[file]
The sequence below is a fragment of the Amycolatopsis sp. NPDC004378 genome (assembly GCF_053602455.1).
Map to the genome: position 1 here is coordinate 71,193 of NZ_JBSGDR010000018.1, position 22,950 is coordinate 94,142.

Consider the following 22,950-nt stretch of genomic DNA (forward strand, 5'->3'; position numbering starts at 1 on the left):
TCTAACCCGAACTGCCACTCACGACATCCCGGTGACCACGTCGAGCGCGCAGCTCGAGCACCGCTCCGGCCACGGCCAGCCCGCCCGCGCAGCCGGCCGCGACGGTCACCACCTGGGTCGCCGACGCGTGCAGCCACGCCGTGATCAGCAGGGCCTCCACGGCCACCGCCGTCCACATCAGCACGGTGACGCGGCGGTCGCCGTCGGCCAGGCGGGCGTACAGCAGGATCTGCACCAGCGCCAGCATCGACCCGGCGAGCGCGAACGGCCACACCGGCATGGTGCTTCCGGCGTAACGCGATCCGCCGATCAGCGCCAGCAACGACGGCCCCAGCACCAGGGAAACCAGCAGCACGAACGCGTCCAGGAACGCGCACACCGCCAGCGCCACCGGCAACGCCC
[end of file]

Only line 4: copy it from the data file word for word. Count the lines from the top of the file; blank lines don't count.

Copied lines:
TCTAACCCGAACTGCCACTCACGACATCCCGGTGACCACGTCGAGCGCGCAGCTCGAGCACCGCTCCGGCCACGGCCAGCCCGCCCGCGCAGCCGGCCGCGACGGTCACCACCTGGGTCGCCGACGCGTGCAGCCACGCCGTGATCAGCAGGGCCTCCACGGCCACCGCCGTCCACATCAGCACGGTGACGCGGCGGTCGCCGTCGGCCAGGCGGGCGTACAGCAGGATCTGCACCAGCGCCAGCATCGACCCGGCGAGCGCGAACGGCCACACCGGCATGGTGCTTCCGGCGTAACGCGATCCGCCGATCAGCGCCAGCAACGACGGCCCCAGCACCAGGGAAACCAGCAGCACGAACGCGTCCAGGAACGCGCACACCGCCAGCGCCACCGGCAACGCCC